Dancing Dialogues – Latest news from the project

Dancing Dialogues is networking research with traditional, folk and national dance groups of all cultural identities.

10 July 2024


Dancing Dialogues is networking research with traditional, folk and national dance groups of all cultural identities practising in South West, South East and Midlands regions in England. The project has been funded by the Arts and Humanities Research Council with contributions from universities. As they come towards the end of the project, they share a snapshot of their experiences in each of the regions. Throughout they have been supported by One Dance UK.

The project culminated in a workshop day hosted in Cecil Sharp House bringing together invited participants from a wide range of dance groups. They welcome reps from nine dance groups and to learn more about Polish, Appalachian clog, Peruvian, Iberian, Brazilian, morris (3 sides), and Hawaiian Hula. They piloted a way of working that prioritised researching through moving together, paying attention to steps and rhythms. They began with dance video clips contextualised by the dancers, learning a basic step from each form and choreographing across forms in small groups. Each group performed what they had discovered in moving together with the versatile and creative support of percussionist Andres Ticino. Kerry Fletcher taught dance developed by Folk Dance Remixed ‘Waves of the Soul Train’ to bring the whole group into a longways set, allowing further dance step exchange between partners and ending the movement part of the day with the challenge to repeat our steps to different rhythms that Andres had heard and collected earlier. They had a lively discussion at the end of the day, which drew to a close all too soon, knowing there was so much more to say.

Part of the project was to better understand regional characteristics and differences in traditional dance activity. Each researcher records first thoughts on their experiences:

Libby: "In the South East I realise I have just touched on the immense range and number of dance groups that are active in the region and that also operate within their distinct networks well beyond UK borders. The level of skill involved in, for instance the Polish group Karolinka’s steps and song or Morena Slovak Dance Co dramatic dances are exceptional and not fully recognised and valued. I have been so impressed by these groups seen in practice or at Swanage Folk Festival. Similarly impressive were Northfields Morris and Pilgrim Morris at their local events in London and Guildford. How groups form and why they stay together is not straight forward with, for example, some having participants from a wide range of national heritages drawn to a specific dance form lead by a passionate and highly trained/experienced leader. The Iberian Folk Song and Dance Society and Rosaria Gracia’s group are two such groups I visited. Speaking to Tamsin of Hawaiian Hula and Jessica of Baila Peru I was aware of their deep connections to the countries of their dances’ origin and the respect they had for the ritual and spiritual stories that were embedded in them. Local community lies at the heart of Bhangra Dance London with their classes and festival appearances proving highly popular. At one class there were over thirty dancers, most of whom were under eighteen and proficient in fast intricate moves to the rich rhythms of the music. It was refreshing to see young people delighting in their cultural dance and enthusiastic about sharing it with everyone at the local Hanwell Carnival."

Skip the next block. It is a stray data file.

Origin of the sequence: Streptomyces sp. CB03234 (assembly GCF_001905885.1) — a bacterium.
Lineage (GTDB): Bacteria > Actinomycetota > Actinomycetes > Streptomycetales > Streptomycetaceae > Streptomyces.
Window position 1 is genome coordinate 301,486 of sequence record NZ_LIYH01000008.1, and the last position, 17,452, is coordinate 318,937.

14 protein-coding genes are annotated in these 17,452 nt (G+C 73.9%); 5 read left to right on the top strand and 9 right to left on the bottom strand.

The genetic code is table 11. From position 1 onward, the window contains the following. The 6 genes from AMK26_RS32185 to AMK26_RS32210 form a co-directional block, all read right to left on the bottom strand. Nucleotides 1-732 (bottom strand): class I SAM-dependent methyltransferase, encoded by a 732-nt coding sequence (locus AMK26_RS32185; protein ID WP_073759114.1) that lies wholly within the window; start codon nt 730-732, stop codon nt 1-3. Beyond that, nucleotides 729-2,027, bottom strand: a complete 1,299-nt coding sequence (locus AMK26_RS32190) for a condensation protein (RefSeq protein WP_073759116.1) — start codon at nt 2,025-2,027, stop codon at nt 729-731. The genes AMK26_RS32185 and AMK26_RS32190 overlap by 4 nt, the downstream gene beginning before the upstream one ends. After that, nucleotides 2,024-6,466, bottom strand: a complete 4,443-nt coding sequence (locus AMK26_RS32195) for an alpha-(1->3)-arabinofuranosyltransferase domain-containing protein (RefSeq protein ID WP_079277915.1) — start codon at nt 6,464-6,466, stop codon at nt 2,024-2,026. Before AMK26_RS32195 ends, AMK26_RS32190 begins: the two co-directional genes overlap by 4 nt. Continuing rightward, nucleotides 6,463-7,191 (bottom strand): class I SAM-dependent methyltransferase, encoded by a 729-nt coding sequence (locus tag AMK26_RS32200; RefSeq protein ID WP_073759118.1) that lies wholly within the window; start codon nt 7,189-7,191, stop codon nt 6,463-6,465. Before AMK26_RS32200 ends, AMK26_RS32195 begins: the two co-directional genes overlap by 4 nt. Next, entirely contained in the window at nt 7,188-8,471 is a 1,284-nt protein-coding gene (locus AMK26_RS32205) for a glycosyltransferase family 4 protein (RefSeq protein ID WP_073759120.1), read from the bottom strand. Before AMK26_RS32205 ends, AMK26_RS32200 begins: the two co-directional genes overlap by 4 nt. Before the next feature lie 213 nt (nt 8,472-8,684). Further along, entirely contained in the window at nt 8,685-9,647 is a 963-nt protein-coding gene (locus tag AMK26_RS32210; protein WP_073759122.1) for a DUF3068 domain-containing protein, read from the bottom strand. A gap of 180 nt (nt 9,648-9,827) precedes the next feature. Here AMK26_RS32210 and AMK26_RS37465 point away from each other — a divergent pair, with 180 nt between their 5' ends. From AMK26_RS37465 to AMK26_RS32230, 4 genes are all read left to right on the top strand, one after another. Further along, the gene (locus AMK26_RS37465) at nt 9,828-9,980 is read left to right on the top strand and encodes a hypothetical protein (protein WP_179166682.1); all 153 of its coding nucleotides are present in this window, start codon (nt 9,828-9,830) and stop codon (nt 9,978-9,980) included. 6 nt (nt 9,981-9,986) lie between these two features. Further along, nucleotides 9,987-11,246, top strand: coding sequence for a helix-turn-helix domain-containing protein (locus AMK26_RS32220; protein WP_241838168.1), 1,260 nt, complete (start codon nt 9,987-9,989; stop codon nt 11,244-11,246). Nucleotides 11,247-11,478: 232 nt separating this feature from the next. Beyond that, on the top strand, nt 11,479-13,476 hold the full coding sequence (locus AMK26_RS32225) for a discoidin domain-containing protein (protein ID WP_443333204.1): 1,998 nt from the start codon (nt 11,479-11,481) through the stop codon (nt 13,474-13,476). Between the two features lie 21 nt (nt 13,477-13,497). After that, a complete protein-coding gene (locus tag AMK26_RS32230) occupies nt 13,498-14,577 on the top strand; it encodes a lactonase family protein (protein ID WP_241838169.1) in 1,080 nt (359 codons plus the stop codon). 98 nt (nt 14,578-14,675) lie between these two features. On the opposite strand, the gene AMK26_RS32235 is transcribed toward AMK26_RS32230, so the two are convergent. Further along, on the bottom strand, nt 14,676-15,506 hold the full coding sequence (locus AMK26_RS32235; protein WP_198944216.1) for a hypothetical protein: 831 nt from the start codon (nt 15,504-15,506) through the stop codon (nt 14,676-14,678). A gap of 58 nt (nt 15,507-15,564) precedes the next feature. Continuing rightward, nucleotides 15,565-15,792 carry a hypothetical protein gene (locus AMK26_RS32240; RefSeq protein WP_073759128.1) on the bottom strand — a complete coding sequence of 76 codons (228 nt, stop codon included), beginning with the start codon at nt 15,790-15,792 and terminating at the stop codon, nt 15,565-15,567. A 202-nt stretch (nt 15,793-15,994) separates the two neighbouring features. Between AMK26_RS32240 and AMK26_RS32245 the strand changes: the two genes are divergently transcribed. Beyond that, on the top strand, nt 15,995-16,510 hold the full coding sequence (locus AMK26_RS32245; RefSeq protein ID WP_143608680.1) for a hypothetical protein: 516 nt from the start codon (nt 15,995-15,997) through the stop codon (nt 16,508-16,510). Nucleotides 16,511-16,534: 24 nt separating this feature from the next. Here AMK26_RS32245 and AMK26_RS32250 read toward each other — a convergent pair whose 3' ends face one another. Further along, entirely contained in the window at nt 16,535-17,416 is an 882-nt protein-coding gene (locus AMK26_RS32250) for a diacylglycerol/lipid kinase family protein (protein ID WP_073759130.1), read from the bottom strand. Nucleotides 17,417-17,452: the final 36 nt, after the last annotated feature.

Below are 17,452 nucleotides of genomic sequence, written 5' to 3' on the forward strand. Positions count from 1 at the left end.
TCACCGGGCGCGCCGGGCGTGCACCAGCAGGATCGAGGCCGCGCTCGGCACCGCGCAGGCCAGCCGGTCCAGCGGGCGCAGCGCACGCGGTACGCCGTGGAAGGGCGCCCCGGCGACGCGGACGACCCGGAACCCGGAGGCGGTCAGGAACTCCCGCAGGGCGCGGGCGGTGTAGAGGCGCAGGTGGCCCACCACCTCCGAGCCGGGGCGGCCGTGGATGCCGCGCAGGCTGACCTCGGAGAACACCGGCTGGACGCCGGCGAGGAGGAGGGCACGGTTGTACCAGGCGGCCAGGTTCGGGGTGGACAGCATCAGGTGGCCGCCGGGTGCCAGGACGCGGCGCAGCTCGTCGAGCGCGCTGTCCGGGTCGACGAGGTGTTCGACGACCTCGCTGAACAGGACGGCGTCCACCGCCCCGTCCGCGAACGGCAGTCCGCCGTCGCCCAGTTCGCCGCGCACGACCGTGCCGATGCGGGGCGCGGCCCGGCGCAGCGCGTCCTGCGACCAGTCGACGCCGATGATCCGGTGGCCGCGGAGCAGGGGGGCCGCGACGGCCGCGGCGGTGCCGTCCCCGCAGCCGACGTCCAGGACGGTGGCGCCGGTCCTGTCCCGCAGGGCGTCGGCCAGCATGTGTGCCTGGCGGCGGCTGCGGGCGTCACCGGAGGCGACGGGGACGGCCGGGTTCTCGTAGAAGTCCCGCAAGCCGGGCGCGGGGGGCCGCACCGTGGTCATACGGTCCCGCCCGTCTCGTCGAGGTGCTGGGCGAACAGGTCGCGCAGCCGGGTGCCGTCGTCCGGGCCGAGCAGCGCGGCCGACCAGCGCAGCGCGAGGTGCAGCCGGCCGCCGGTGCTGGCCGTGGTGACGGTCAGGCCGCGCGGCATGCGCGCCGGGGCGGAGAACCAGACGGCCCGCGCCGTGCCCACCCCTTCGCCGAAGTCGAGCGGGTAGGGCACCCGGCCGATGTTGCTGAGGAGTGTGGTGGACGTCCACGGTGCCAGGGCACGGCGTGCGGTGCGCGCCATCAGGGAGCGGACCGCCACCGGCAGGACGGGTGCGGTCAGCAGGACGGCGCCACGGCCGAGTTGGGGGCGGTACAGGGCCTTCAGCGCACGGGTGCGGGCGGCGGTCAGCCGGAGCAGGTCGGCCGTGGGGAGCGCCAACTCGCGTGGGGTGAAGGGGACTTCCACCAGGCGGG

Rosa: "For the West Midlands strand of the project I have been working closely with Pauline Woods-Wilson, President of the Morris Dance Federation,  and with Matthew Turvey  from the Shakespeare Morris group based in Stratford-Upon Avon who came to the Dancing Dialogues workshop. I have been in touch with the Coventry Morris, Glorishears of Brummagem and the Nottingham Folk Dance Group. The groups have also contributed to the interactive website map. The West Midlands has several South East Asian and Eastern European Folk dance groups and while contact has been made with many, I am yet to meet them in person."

Jerri: "For the South West region, I’m focusing on Devon and Cornwall. I’ve been surprised by how many Morris sides there are in Devon, with many different styles, some creating new dances based in local folklore and the landscape. There are also groups doing other dance forms including Appalachian step. I’ve met with several groups, one of which is Bulgarian dance group Sedef led by the wonderful Ani who travels throughout the South West teaching dance to Bulgarian communities. In Cornwall, I’ve seen some Morris, but I’m particularly interested in the development of Cornish dance, as well as the influence of Breton dance and the Nos Lowen events, connecting to a sense of shared Celtic identity. For the workshop, I was very pleased to bring members from Beltane Border Morris, the Isambard’s Gasket Rats, and Aurora Appalachian from Devon. They all enjoyed meeting dancers from different styles and regions and choreographing new pieces with each other. I went to the Teignmouth Folk Festival recently (22-23 June) and was struck by how many people practice traditional and folk forms with so much passion and energy. Watching the wonderful Beltane Border Morris performing along the sea front to an appreciative audience made me realise how strong the practice of these forms is in the South West, and long may it continue."


For the full research questions and ideas behind the project, you can find all the details on the website Dancing Dialogues (, together with the online map, questionnaire link and recordings/summaries of our events.